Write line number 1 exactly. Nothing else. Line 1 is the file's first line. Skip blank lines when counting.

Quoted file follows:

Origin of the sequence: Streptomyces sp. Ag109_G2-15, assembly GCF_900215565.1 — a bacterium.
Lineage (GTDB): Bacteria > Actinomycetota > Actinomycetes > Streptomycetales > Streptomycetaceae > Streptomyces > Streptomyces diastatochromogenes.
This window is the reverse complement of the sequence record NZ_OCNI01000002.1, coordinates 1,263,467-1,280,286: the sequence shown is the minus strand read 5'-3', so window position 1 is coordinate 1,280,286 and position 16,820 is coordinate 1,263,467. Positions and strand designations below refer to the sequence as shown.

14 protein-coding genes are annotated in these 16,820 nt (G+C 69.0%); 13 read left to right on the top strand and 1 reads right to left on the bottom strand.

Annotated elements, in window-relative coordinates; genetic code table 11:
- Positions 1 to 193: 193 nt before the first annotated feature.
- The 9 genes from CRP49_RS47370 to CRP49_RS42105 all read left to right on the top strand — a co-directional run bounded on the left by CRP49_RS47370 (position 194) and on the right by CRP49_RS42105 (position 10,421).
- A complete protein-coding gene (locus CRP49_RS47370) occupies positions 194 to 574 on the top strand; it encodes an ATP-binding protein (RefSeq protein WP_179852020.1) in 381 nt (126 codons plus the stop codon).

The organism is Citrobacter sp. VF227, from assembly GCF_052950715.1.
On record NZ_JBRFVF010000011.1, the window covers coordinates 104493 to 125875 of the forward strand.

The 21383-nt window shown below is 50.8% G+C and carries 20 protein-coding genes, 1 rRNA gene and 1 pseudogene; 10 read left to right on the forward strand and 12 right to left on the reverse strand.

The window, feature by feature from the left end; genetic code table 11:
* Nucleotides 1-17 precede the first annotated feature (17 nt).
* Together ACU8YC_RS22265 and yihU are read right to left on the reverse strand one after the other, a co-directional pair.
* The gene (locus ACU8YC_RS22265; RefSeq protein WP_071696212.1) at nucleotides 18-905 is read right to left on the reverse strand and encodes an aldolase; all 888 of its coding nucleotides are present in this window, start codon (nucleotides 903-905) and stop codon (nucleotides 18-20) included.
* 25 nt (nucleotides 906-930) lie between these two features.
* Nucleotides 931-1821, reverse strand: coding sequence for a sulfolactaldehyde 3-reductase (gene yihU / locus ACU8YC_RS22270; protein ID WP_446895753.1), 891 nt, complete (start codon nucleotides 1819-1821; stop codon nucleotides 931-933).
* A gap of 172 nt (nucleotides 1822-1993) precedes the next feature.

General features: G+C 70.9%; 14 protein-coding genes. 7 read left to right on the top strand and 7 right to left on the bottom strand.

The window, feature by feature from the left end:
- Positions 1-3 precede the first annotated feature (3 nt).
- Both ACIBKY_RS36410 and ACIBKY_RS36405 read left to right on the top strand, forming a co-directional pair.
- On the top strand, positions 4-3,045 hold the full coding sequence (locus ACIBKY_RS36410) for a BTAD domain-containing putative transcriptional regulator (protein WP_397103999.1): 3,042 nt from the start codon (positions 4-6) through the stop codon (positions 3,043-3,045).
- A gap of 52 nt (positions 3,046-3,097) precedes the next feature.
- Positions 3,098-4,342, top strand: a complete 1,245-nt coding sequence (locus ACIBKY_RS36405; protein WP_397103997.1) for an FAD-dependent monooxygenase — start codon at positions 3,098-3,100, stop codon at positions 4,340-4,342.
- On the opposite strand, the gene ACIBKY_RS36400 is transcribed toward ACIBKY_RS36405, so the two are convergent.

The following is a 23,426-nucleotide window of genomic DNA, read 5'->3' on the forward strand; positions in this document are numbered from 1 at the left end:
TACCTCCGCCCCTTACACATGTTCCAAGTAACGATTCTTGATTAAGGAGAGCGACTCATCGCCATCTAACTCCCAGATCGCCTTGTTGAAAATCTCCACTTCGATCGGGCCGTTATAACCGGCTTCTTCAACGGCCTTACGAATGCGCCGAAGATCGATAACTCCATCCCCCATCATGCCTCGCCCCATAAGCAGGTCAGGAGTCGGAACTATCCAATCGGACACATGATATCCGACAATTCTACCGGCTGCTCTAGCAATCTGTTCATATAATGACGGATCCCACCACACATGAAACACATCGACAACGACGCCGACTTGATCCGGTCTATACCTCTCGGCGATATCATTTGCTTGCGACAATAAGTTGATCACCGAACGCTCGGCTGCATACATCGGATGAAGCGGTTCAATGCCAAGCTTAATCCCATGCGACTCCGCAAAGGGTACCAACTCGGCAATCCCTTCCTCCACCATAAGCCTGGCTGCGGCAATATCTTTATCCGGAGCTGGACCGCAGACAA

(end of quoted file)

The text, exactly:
Origin of the sequence: Streptomyces sp. Ag109_G2-15, assembly GCF_900215565.1 — a bacterium.